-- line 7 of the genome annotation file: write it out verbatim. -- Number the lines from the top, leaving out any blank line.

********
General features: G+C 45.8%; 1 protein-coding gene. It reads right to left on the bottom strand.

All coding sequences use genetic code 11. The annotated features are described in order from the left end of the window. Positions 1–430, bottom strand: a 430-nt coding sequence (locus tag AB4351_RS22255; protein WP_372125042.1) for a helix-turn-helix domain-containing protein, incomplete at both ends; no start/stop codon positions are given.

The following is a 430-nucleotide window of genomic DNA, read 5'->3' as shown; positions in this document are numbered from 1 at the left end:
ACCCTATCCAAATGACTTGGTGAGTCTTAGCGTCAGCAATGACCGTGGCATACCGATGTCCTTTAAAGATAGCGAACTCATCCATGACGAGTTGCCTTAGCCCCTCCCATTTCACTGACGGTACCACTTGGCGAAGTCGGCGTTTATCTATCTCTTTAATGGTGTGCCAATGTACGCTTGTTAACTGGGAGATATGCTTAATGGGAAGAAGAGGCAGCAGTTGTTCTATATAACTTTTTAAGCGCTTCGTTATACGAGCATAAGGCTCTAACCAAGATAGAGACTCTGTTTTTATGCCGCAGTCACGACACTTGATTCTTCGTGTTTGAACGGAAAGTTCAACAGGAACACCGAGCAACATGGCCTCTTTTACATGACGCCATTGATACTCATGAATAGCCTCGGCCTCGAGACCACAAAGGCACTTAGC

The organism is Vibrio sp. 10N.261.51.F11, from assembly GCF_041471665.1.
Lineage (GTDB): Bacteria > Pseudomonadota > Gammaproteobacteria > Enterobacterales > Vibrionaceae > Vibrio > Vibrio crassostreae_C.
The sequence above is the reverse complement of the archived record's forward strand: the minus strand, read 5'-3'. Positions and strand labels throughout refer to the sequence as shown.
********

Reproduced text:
The sequence above is the reverse complement of the archived record's forward strand: the minus strand, read 5'-3'. Positions and strand labels throughout refer to the sequence as shown.